Fans of Raul Malo will, no doubt, appreciate this effort, however, those individuals led to believe by the title of the album, The Nashville Acoustic Sessions, that this CD is somehow, scaled back, rootsy, and free of the candy sweet, slick production that plagues most contemporary country will be sorely disappointed. If the creators of the album disagree, it is simply because they are too close or too much a part and product of the Nashville machine to escape its influence. One can almost envision this crew sitting around a bar somewhere close to Music Row in Nashville, smoking stogies, drinking martinis, talking about how they’re going to finally make an album their way, break the mold and all that, the smoke swirling up and around their admirable, but idealistic conversation.
To begin, the song selection is presumptuous, as if all involved thought, somehow, they were gifted enough to take an old war horse like “Moon River” and turn it into something cool. Actually, many of the selected songs and performances are rather vanilla. Of all Van Morrison’s wonderful tunes, they decided to record “Bright Side of the Road”, one of Morrison’s schmaltzier compositions.
It’s not all bad, though. The album opens with the Roy Orbison classic, recorded by many (and most notably Linda Ronstadt), “Blue Bayou”, which captures Malo at his most effective. Malo, often credited with superhuman versatility, is really just a solid crooner. Why fans and critics insist on turning him into something more than that is beyond reasoning. Rob Ickes, a phenomenal and in-demand dobro player, plays the opening licks flawlessly and continues to whine and wail throughout most of the album.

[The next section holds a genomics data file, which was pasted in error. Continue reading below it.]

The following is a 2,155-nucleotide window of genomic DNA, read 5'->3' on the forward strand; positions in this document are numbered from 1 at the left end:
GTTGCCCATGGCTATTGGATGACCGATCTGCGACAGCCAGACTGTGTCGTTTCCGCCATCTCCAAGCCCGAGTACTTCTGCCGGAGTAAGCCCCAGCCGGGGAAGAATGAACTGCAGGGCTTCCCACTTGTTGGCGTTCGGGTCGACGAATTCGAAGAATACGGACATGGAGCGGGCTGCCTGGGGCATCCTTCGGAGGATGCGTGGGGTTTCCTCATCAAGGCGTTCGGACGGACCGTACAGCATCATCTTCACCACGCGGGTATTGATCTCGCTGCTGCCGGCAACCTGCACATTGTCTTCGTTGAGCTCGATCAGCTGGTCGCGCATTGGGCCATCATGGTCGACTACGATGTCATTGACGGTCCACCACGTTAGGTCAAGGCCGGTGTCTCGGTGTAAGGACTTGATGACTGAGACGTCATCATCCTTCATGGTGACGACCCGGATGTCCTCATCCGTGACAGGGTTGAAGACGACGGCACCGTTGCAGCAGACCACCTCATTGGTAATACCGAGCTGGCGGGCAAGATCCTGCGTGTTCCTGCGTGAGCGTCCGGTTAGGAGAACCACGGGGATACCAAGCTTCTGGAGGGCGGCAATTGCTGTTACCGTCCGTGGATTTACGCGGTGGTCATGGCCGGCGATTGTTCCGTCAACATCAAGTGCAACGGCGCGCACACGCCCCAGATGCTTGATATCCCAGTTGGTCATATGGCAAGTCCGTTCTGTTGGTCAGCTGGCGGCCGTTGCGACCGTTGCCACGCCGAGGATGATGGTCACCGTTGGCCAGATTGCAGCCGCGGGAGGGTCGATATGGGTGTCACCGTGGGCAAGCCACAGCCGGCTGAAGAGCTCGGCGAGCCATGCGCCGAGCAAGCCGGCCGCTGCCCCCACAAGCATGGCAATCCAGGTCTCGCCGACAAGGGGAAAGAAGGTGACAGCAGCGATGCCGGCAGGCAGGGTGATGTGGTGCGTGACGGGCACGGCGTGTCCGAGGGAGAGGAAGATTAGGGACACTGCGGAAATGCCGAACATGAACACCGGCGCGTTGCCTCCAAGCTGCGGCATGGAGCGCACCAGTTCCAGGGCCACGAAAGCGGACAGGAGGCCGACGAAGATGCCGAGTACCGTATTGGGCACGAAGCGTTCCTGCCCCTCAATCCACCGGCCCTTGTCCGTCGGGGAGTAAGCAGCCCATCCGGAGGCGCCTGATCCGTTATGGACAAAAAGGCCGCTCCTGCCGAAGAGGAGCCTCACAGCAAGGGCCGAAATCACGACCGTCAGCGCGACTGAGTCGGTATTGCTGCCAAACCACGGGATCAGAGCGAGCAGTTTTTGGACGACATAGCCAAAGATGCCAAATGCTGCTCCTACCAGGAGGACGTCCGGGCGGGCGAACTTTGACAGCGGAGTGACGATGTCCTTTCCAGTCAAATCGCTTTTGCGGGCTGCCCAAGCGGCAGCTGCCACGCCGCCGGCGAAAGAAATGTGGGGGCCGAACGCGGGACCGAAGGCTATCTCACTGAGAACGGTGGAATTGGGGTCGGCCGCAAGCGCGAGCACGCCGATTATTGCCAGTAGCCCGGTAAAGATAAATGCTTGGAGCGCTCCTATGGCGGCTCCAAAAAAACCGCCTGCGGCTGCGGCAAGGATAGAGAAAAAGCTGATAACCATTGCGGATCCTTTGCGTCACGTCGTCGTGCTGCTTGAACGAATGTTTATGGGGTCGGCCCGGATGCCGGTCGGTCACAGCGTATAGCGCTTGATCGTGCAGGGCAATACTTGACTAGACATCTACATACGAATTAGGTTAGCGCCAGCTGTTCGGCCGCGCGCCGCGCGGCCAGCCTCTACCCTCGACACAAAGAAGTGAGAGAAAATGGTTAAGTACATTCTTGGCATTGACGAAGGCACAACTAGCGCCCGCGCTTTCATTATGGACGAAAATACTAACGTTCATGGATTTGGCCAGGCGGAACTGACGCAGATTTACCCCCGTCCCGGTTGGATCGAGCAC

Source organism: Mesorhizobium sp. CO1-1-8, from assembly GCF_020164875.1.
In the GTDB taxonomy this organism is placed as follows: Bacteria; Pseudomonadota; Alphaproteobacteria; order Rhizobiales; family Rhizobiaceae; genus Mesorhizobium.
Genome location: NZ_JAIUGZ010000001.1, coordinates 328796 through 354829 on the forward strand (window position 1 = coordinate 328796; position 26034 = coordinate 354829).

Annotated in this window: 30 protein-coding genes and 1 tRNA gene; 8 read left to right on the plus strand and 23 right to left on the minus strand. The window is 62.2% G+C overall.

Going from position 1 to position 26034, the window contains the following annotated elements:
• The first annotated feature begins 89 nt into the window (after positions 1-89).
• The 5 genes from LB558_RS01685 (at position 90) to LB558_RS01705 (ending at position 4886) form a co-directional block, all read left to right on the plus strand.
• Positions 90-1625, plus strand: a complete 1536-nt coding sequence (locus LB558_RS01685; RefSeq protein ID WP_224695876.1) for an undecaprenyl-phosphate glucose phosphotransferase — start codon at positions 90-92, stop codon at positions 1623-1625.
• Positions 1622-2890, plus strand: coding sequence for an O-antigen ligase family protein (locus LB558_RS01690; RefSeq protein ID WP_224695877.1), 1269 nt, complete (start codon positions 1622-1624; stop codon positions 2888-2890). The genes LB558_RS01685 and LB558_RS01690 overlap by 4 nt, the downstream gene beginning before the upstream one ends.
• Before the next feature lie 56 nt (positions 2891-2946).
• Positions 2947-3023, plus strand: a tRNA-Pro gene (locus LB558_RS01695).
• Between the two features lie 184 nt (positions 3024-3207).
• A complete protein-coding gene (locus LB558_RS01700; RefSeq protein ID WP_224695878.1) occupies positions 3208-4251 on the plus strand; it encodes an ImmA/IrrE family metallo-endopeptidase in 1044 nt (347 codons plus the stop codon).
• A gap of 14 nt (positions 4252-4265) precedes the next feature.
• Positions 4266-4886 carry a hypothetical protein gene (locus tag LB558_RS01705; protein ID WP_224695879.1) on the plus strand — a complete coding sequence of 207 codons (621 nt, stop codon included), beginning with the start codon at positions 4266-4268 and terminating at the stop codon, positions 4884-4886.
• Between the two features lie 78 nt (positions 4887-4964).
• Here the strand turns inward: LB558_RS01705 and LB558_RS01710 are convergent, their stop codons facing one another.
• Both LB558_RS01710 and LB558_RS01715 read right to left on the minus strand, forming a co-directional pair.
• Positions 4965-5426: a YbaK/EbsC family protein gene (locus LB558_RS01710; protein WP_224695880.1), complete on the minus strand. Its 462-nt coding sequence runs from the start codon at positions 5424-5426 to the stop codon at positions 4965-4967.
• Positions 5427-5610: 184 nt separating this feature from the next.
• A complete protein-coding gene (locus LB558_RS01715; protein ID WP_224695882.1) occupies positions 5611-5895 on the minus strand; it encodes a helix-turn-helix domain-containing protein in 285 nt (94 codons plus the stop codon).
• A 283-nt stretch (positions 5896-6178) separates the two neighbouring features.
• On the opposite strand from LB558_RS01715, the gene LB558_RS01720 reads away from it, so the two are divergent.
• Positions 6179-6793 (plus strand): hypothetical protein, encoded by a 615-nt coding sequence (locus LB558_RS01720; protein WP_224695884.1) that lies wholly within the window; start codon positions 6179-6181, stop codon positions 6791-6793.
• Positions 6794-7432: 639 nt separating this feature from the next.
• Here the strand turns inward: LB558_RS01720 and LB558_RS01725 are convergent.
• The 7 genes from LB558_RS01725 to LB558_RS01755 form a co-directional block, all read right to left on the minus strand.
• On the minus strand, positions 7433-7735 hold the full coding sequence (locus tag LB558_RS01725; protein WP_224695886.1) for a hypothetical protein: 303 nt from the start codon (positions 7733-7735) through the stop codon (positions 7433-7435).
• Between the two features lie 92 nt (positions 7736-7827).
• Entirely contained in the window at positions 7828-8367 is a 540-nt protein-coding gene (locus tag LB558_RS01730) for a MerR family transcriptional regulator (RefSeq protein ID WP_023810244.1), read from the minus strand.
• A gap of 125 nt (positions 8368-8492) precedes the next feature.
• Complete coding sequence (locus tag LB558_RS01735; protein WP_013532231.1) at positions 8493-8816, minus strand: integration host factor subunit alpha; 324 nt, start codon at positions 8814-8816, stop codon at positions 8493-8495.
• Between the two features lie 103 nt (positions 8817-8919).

The high point of this collection of classics comes on the Louvin Brothers’ “The Great Atomic Power”, a song that possesses genuine bluegrass compositional genius. Malo sounds perfectly confident and at home on this catchy melody, as do all the musicians involved, particularly Ickes. Pat Flynn contributes mandolin, lending this track the authenticity some of the other tracks are found wanting. Malo sings, “Are you ready for that great atomic power / Will you rise and meet your savior in the air / Will you shout or will you cry when the fire rings from on high / Are you ready for that great atomic power?”
“Early Morning Rain”, the Gordon Lightfoot classic, also falls into the genre of things that Malo performs well. There is limited interpretation, no attempt at innovation. Malo and company let the song do the work for them, which is smart, especially when singing a song as pretty as this one. Pat Flynn and Rob Ickes do a wonderful job with the guitars, keeping things real and melodic.
Though Malo can sing blue notes, as any decent singer can, Malo is not a blues singer, which is apparent on the Hank Williams’s tune “Weary Blues from Waiting”. Malo’s voice is too pretty, too refined for this one, as it would be for many Hank tunes. The arrangement is also a bit lazy and uninspired. Everybody’s playing the right notes but they all seem to be going through the motions.
Malo’s version of Dylan’s “You’re Gonna Make Me Lonesome When You Go” is another story, however. This is a beautiful, gentle, and heartfelt performance of a great song. Rob Ickes tears it up during the fade out at the end of the song, and Siedah Garrett contributes ethereal background vocals. Another track worth mentioning is the instrumental version of Jimmy Rodgers’s “Waiting for a Train”. Ickes, once again, tears it up on dobro as does Pat Flynn on acoustic guitar.
The goal, to record an album of classic songs acoustically, is a worthy one. Unfortunately, pulling it off is not as easy as it might at first appear.
Nice try, but no cigar.